New 'frozen dragon' pterosaur found hiding in plain sight
The flying reptile was mostly head and neck—and had at least a 16-foot wingspan, if not bigger.
In the icy badlands of Alberta, paleontologists have found a “frozen dragon”: a new genus of pterosaur that once soared over the heads of dinosaurs with a wingspan that stretched at least 16 feet. The flying reptile—named Cryodrakon boreas—lived in what is now western Canada about 76 million years ago, during what’s known as the Cretaceous period.
“The animal, when alive, would not have been a frozen dragon,” notes study coauthor Mike Habib, a paleontologist at the University of Southern California. “It would have flying in a landscape that would have been reasonably temperate ... but a hell of a lot warmer than central Alberta is now.”
The pterosaur’s bones have been known to scientists for nearly three decades, but it has only now been confirmed as its own genus, researchers announced on Tuesday in the Journal of Vertebrate Paleontology.
“For me, as a Canadian who also works on pterosaurs, it’s pretty cool to get an actual name for an animal that’s been kicking around for a while,” says paleontologist Liz Martin-Silverstone, a research associate at the University of Bristol who wasn’t involved with the study.
For a long time, paleontologists had instead assumed that the fossils belonged to a pterosaur called Quetzalcoatlus northropi, says study coauthor Dave Hone, a paleontologist at Queen Mary University of London. Both animals belong to a group known as the azhdarchid (azh-DAHR-kid) pterosaurs, which were notable for being mostly head and neck.
The azhdarchids are also known for reaching immense sizes, none more so than Quetzalcoatlus. When flying over what’s now Texas, the creature’s wingspan stretched more than 30 feet. When it was walking on the ground, as azhdarchids often did, it was more than eight feet tall at the shoulder, roughly the same height as some giraffes.
The discovery of Cryodrakon means North America was home to at least two genera of large azhdarchids, expanding our knowledge of ancient diversity and how the world’s largest flying creatures eked out a living.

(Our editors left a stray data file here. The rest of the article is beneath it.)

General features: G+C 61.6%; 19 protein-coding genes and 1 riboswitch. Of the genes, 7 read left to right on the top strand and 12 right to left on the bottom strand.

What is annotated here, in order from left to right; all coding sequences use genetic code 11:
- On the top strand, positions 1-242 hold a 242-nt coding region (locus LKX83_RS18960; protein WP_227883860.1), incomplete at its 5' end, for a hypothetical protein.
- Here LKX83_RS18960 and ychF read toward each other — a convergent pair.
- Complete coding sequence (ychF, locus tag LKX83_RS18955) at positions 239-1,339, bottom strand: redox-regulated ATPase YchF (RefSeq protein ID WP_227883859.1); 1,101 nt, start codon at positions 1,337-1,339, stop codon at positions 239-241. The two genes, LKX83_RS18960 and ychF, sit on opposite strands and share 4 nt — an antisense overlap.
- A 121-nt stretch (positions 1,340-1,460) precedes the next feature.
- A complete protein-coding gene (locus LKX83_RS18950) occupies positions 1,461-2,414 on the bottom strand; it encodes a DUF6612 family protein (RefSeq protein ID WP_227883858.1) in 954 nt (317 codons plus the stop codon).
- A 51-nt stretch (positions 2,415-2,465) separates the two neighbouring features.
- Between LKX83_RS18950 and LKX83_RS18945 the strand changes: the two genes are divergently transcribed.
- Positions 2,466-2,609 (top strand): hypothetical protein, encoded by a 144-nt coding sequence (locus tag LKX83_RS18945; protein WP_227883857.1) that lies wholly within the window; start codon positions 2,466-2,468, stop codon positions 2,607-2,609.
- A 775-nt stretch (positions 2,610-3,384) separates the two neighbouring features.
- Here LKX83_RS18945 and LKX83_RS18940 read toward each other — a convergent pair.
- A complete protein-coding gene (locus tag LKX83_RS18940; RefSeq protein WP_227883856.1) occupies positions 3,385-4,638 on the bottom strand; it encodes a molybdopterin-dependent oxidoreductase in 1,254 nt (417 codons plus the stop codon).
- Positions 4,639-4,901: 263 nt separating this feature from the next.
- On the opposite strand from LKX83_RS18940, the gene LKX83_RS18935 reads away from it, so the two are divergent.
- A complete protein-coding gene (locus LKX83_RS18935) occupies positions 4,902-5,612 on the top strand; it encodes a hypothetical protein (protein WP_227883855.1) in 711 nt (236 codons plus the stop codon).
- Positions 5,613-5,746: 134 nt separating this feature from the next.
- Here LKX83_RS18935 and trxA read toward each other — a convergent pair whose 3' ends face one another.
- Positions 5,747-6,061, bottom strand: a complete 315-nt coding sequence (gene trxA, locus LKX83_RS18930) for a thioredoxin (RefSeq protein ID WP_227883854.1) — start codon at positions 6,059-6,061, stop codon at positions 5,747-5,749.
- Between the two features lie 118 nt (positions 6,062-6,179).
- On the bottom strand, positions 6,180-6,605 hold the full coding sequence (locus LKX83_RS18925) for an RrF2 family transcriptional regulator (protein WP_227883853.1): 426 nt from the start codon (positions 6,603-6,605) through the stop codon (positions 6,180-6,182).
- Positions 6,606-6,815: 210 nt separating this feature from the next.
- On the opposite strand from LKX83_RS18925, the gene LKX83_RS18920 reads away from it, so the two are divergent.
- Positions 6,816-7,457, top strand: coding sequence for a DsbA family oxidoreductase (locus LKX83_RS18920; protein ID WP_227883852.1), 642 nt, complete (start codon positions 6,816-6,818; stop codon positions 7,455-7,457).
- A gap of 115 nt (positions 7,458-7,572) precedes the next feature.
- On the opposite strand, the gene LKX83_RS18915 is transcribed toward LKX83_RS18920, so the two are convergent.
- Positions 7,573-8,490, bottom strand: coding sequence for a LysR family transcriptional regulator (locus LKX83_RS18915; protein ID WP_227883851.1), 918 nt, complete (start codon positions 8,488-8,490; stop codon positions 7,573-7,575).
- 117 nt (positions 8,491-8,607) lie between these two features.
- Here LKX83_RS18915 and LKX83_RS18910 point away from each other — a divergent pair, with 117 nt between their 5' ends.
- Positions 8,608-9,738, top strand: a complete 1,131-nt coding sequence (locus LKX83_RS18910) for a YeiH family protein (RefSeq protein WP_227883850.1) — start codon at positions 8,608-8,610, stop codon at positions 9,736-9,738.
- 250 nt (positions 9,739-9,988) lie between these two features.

The partial skeleton that defines Cryodrakon was dug up from Canada’s Dinosaur Provincial Park in 1992. But its identity remained unclear for decades because of a paleontological paradox: Quetzalcoatlus might be the best-known and worst-known azhdarchid all at once.
Though Q. northropi was described in 1975, only one of its limb bones got a detailed writeup; the scientists who oversaw the giant’s remains never got around to publishing the rest. For 40 years, paleontologist Wann Langston worked off-and-on to complete the description—but then he died in 2013, leaving the work unfinished. An international team is currently trying to finish the job.
In the meantime, North American paleontologists have been caught in a catch-22. If they found pieces of what looked like a large Cretaceous azhdarchid, they provisionally assigned them to Quetzalcoatlus, because they didn’t know enough about Quetzalcoatlus to say anything different.
“You’ve got this weird situation where Quetzalcoatlus is basically the first azhdarchid to be named, so it becomes the definition of the [group], and yet there’s no good description of it,” says Hone, who describes the situation as “a giant loop of not being able to solve the problem properly.”
Two key advances offered a way off the Quetzalcoatlus merry-go-round. In the past 15 years, paleontologists have found more types of azhdarchids in France, Morocco, Kazakhstan, Hungary, Romania, and elsewhere, giving a much better reference for diversity within this pterosaur group. In addition, a small number of researchers have since gotten the chance to see the Quetzalcoatlus fossils up close—including Habib, who measured the bones to model how the creature flew.
As a point of comparison, Habib visited Canada’s Royal Tyrrell Museum to see the partial pterosaur skeleton dug up in 1992, whose limb bone is among the best preserved in the world.